The Micro, Small, and Medium Enterprise (MSME) play a pivotal role in the Indian economy. In FY 2021, the MSME industry offered employment to more than 111 million people and was the second-largest employment-generating sector in India (agriculture is the largest).
The sector contributes ~29% to the country’s GDP, which is expected to reach 50% by 2025. The industry’s financing needs depend upon the nature, size, customer segments, and stage of development. Financial institutions have limited their lending exposure to the Indian MSME industry due to the high cost of services, the small ticket size of loans, and the limited ability of MSMEs to offer immovable collaterals.
In 2020, the overall credit gap in the MSME industry stood at ~INR 14.53 Trn.
Debt Demand of the MSME Sector in India:
The overall debt demand by MSMEs amounted to ~ INR 105.50 Trn in 2020. In 2020, the estimated addressable debt demand was INR 44.66 Trn. Approximately 47% of the debt demand is non-addressable because of the presence of sick enterprises, MSMEs with limited operational capacities, and enterprises which voluntarily exclude themselves from formal financial services, as well as other factors.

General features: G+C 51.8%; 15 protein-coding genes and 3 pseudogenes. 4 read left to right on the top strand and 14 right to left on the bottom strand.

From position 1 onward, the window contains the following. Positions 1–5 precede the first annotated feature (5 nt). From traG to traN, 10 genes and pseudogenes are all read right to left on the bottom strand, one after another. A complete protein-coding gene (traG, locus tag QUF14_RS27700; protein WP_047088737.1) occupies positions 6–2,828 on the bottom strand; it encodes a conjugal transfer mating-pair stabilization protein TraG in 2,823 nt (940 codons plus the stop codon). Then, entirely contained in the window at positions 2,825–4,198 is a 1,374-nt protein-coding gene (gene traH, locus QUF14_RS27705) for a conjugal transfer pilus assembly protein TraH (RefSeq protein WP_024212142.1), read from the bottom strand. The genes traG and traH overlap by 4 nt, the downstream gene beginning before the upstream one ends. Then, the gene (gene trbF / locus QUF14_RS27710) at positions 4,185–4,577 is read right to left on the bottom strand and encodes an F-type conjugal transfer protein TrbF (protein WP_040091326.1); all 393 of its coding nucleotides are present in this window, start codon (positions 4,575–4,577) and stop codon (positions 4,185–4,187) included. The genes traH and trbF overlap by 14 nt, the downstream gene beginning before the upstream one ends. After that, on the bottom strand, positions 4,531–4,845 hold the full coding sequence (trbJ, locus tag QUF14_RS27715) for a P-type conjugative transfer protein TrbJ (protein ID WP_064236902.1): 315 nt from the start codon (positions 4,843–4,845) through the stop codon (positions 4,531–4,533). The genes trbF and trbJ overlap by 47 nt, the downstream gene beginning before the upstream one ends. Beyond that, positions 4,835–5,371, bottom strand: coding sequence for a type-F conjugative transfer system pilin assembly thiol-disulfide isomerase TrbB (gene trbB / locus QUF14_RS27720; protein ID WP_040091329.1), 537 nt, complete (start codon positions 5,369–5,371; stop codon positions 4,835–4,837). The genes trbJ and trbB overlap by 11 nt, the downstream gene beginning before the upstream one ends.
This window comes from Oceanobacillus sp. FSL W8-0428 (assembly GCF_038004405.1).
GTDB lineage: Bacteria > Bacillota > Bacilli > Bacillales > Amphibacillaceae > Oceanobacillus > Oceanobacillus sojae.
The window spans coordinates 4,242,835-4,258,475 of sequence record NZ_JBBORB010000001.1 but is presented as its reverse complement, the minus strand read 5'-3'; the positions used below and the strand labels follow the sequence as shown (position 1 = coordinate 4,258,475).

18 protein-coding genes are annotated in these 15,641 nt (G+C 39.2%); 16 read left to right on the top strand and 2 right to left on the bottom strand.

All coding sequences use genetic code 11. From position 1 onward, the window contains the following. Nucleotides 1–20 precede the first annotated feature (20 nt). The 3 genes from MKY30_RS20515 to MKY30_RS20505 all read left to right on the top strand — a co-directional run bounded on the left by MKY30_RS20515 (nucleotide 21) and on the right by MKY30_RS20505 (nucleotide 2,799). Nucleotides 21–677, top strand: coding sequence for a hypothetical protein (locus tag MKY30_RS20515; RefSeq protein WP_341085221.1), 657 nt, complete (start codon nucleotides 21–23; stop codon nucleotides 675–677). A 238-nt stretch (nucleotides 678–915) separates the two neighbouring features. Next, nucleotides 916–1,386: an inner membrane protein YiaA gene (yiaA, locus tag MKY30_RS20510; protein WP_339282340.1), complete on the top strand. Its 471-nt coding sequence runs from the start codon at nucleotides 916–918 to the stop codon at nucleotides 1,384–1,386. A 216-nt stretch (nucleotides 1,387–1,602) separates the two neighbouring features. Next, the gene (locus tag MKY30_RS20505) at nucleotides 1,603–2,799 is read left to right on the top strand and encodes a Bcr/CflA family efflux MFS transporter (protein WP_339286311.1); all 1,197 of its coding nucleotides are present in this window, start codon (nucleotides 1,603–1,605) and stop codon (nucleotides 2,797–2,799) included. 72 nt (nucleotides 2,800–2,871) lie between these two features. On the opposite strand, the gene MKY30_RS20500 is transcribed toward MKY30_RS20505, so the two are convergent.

Credit Supply to the MSME Sector in India:
In 2020, the overall credit supply, including both the formal and informal sectors, amounted to INR 110.40 Trn. The formal and the informal sectors contribute ~22.72% and ~77.28% to the overall credit supply, respectively.
Impact of COVID-19:
Small businesses are the most vulnerable to unexpected crises like COVID-19 because of their size, scale of business operations, and limited financial management resources. However, the government has announced several policy measures to minimize losses.
The announcement of a targeted long-term repo operation (TLTRO) of INR 500 Bn, a grant of INR 3 Tn collateral-free automatic loans, INR 200 Bn subordinated debt to stressed MSMEs, and a complete ban on global tenders for procurement of goods and services for up to INR 2 Bn are a few of the crucial policy mandates.